Tackling health inequalities in the United Kingdom
June's Paper of the Month is from the British Journal of Nutrition and is entitled ‘‘Dietary approach to stop hypertension (DASH) diet and associated socioeconomic inequalities in the United Kingdom’ by Linia Patel, Gianfranco Alicandro and Carlo La Vecchia.
Cardiovascular disease (CVD) is a leading cause of morbidity and mortality worldwide, and in the UK, CVD accounts for one in four premature deaths.
Socioeconomic position is an important risk factor for CVD and the most deprived individuals are almost twice as likely to die from CVD than more privileged individuals. Diet is a key modifiable risk factor for CVD and is among the contributing factors to socioeconomic inequalities in CVD morbidity and mortality.
The dietary approach to stop hypertension (DASH) diet has been proved effective in lowering blood pressure in patients with CVD as well as to prevent risk factors for CVD in the general population. The DASH diet is high in fruits and vegetables, moderate in low-fat dairy products and low in animal protein but with substantial amount of plant protein from legumes and nuts. The cost of consuming such a healthy diet, however, could be a barrier among people with lower socio-economic position (SEP).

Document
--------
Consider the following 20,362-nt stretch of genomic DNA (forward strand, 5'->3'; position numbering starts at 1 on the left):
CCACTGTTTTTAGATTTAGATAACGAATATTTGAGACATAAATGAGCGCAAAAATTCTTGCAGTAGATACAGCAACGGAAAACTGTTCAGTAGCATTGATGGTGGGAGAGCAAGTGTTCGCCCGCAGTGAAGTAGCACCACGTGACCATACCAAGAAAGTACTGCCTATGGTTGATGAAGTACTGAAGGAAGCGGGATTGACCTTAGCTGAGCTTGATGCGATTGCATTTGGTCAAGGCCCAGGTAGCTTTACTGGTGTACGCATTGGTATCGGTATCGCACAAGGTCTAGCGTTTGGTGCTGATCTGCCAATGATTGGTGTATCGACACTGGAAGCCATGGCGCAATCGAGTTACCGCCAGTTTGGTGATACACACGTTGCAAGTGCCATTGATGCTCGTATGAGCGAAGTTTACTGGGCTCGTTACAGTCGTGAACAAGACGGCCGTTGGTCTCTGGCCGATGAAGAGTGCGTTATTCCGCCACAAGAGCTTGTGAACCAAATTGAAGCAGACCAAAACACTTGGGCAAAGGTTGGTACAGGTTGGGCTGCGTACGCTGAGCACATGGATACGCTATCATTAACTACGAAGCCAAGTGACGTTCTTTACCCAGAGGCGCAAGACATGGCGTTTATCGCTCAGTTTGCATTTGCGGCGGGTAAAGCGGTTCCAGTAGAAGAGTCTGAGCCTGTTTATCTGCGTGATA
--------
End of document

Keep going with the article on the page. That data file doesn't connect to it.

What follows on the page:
Understanding social and economic patterning of diet is important for informing public nutrition policies. Therefore, we evaluated recent trends of the DASH score across socioeconomic strata of the UK population, using education, occupation and income as proxies of the SEP.
We analyzed data on 6416 subjects aged 18 and older collected in the National Diet and Nutrition Survey (NDNS 2008-2016). We found that DASH score increased over time in all socioeconomic groups, however less educated individuals, those engaged in routine occupations and subjects with lower incomes had lower scores, indicating a persisting socioeconomic gap. This gap was mainly driven by a lower intake of fruit, vegetables, whole grains, nuts, legumes and seeds.
Our findings update the picture of diet related socio-economic inequalities within the UK. They show that, in the context of reducing cardiovascular implications of socio-economic inequalities, interventions to improve diet quality need to be targeted across the socio-economic strata.